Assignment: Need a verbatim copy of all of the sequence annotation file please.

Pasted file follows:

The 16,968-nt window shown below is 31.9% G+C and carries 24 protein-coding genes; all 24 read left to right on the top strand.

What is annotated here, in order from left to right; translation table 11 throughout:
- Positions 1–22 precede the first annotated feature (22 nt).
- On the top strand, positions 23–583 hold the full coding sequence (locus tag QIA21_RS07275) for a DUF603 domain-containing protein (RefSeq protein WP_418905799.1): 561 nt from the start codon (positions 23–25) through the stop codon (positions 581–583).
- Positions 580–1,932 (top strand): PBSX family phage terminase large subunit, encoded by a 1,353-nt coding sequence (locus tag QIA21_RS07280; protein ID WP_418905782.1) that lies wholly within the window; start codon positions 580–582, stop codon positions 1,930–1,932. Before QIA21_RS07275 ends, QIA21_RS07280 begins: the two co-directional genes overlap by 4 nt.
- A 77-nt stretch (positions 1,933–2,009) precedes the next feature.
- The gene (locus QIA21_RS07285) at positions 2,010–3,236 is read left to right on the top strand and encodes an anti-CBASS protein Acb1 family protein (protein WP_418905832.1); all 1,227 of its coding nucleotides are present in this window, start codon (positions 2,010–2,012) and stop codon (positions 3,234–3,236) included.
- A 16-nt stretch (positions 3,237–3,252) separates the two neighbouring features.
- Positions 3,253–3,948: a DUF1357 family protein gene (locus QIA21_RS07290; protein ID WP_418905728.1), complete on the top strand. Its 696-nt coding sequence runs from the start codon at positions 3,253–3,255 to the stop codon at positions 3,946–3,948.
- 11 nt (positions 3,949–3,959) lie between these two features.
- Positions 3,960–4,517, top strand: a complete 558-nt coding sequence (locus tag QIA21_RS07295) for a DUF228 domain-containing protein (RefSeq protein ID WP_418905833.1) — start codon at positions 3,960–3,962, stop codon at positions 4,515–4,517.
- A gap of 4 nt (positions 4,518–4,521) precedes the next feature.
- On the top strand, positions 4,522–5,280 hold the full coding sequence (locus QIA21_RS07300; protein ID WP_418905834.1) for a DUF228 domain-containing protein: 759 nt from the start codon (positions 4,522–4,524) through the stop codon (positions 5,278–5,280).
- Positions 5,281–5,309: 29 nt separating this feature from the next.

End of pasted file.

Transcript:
The 16,968-nt window shown below is 31.9% G+C and carries 24 protein-coding genes; all 24 read left to right on the top strand.

What is annotated here, in order from left to right; translation table 11 throughout:
- Positions 1–22 precede the first annotated feature (22 nt).
- On the top strand, positions 23–583 hold the full coding sequence (locus tag QIA21_RS07275) for a DUF603 domain-containing protein (RefSeq protein WP_418905799.1): 561 nt from the start codon (positions 23–25) through the stop codon (positions 581–583).
- Positions 580–1,932 (top strand): PBSX family phage terminase large subunit, encoded by a 1,353-nt coding sequence (locus tag QIA21_RS07280; protein ID WP_418905782.1) that lies wholly within the window; start codon positions 580–582, stop codon positions 1,930–1,932. Before QIA21_RS07275 ends, QIA21_RS07280 begins: the two co-directional genes overlap by 4 nt.
- A 77-nt stretch (positions 1,933–2,009) precedes the next feature.
- The gene (locus QIA21_RS07285) at positions 2,010–3,236 is read left to right on the top strand and encodes an anti-CBASS protein Acb1 family protein (protein WP_418905832.1); all 1,227 of its coding nucleotides are present in this window, start codon (positions 2,010–2,012) and stop codon (positions 3,234–3,236) included.
- A 16-nt stretch (positions 3,237–3,252) separates the two neighbouring features.
- Positions 3,253–3,948: a DUF1357 family protein gene (locus QIA21_RS07290; protein ID WP_418905728.1), complete on the top strand. Its 696-nt coding sequence runs from the start codon at positions 3,253–3,255 to the stop codon at positions 3,946–3,948.
- 11 nt (positions 3,949–3,959) lie between these two features.
- Positions 3,960–4,517, top strand: a complete 558-nt coding sequence (locus tag QIA21_RS07295) for a DUF228 domain-containing protein (RefSeq protein ID WP_418905833.1) — start codon at positions 3,960–3,962, stop codon at positions 4,515–4,517.
- A gap of 4 nt (positions 4,518–4,521) precedes the next feature.
- On the top strand, positions 4,522–5,280 hold the full coding sequence (locus QIA21_RS07300; protein ID WP_418905834.1) for a DUF228 domain-containing protein: 759 nt from the start codon (positions 4,522–4,524) through the stop codon (positions 5,278–5,280).
- Positions 5,281–5,309: 29 nt separating this feature from the next.